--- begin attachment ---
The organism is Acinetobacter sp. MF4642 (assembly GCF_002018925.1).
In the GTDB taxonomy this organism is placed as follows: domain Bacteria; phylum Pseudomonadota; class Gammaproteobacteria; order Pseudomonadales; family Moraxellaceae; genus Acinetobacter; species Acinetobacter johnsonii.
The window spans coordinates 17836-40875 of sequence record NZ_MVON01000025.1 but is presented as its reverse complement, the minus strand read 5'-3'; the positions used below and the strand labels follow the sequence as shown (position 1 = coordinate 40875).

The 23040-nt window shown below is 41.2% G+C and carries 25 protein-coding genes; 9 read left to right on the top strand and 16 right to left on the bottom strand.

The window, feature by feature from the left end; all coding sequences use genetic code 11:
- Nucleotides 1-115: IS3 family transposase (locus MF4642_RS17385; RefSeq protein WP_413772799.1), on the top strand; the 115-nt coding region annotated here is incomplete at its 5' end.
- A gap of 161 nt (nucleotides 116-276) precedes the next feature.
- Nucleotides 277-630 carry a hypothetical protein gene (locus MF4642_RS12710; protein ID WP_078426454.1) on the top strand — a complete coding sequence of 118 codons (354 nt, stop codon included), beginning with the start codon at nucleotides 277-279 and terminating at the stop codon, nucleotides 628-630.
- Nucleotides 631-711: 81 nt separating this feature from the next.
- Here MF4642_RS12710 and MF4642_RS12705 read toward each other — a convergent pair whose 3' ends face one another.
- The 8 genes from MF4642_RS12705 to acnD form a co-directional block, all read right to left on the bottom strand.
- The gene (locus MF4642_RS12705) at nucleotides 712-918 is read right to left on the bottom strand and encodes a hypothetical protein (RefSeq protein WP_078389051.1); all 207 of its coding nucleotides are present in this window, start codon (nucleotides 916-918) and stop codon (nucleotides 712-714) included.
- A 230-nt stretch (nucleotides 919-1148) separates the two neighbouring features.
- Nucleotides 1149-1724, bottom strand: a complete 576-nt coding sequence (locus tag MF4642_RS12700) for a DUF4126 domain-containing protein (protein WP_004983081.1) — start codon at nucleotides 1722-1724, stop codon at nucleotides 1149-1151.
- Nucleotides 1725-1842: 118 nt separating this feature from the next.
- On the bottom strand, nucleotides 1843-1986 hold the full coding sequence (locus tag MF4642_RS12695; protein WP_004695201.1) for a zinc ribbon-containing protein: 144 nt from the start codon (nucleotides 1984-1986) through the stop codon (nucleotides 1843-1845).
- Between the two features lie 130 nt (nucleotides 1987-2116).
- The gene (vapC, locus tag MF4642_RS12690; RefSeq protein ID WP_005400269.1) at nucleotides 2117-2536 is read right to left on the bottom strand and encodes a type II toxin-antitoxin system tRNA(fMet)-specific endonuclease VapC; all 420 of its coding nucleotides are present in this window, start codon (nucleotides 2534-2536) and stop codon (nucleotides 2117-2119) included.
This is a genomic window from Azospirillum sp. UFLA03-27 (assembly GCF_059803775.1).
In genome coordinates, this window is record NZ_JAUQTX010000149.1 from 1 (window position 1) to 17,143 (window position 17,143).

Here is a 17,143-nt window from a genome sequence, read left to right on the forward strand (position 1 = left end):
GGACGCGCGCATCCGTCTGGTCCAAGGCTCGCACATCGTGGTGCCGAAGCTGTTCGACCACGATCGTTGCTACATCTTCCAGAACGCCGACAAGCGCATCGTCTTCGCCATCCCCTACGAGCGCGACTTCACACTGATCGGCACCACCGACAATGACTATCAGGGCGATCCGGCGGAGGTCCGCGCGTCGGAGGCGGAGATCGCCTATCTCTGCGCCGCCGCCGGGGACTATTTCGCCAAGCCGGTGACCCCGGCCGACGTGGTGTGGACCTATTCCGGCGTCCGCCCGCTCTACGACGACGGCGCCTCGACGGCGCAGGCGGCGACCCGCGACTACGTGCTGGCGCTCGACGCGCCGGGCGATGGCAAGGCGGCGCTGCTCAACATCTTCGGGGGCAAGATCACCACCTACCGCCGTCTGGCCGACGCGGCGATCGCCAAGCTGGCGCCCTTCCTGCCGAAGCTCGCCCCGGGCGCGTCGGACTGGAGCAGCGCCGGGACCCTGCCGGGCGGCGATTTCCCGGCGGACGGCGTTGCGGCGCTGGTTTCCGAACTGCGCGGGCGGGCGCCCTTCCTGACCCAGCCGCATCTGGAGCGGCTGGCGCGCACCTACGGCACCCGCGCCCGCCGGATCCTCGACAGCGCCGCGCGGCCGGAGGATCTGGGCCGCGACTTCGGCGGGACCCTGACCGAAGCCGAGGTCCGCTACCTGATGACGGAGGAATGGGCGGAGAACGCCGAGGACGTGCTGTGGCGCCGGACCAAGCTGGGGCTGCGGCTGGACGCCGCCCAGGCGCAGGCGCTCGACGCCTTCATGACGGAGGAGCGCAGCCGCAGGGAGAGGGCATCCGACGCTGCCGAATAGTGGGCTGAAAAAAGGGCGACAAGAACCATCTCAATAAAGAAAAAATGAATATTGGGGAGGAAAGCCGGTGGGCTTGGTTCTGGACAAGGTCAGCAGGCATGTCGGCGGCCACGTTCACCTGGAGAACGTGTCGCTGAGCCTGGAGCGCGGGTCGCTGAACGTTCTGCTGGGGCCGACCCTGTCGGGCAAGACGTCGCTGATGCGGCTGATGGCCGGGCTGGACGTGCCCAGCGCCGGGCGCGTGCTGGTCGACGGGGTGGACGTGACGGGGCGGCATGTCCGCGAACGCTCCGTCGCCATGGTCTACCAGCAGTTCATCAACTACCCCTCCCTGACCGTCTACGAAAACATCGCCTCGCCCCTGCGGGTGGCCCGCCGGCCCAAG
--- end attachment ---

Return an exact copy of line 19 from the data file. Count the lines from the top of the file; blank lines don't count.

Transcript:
This is a genomic window from Azospirillum sp. UFLA03-27 (assembly GCF_059803775.1).